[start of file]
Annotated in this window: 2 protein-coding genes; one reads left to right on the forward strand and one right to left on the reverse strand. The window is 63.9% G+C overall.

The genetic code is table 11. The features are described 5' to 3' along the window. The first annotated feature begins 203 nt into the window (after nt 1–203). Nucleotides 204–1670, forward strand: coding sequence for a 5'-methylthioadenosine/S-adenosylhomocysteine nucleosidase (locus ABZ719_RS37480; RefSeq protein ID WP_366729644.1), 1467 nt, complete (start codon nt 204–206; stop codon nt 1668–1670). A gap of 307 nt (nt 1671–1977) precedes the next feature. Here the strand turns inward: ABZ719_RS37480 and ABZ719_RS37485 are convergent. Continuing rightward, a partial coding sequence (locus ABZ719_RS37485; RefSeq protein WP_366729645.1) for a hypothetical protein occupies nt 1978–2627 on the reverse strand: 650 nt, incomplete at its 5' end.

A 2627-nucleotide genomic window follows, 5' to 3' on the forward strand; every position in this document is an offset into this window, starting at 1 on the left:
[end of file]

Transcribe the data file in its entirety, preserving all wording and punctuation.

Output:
Annotated in this window: 2 protein-coding genes; one reads left to right on the forward strand and one right to left on the reverse strand. The window is 63.9% G+C overall.

The genetic code is table 11. The features are described 5' to 3' along the window. The first annotated feature begins 203 nt into the window (after nt 1–203). Nucleotides 204–1670, forward strand: coding sequence for a 5'-methylthioadenosine/S-adenosylhomocysteine nucleosidase (locus ABZ719_RS37480; RefSeq protein ID WP_366729644.1), 1467 nt, complete (start codon nt 204–206; stop codon nt 1668–1670). A gap of 307 nt (nt 1671–1977) precedes the next feature. Here the strand turns inward: ABZ719_RS37480 and ABZ719_RS37485 are convergent. Continuing rightward, a partial coding sequence (locus ABZ719_RS37485; RefSeq protein WP_366729645.1) for a hypothetical protein occupies nt 1978–2627 on the reverse strand: 650 nt, incomplete at its 5' end.

A 2627-nucleotide genomic window follows, 5' to 3' on the forward strand; every position in this document is an offset into this window, starting at 1 on the left: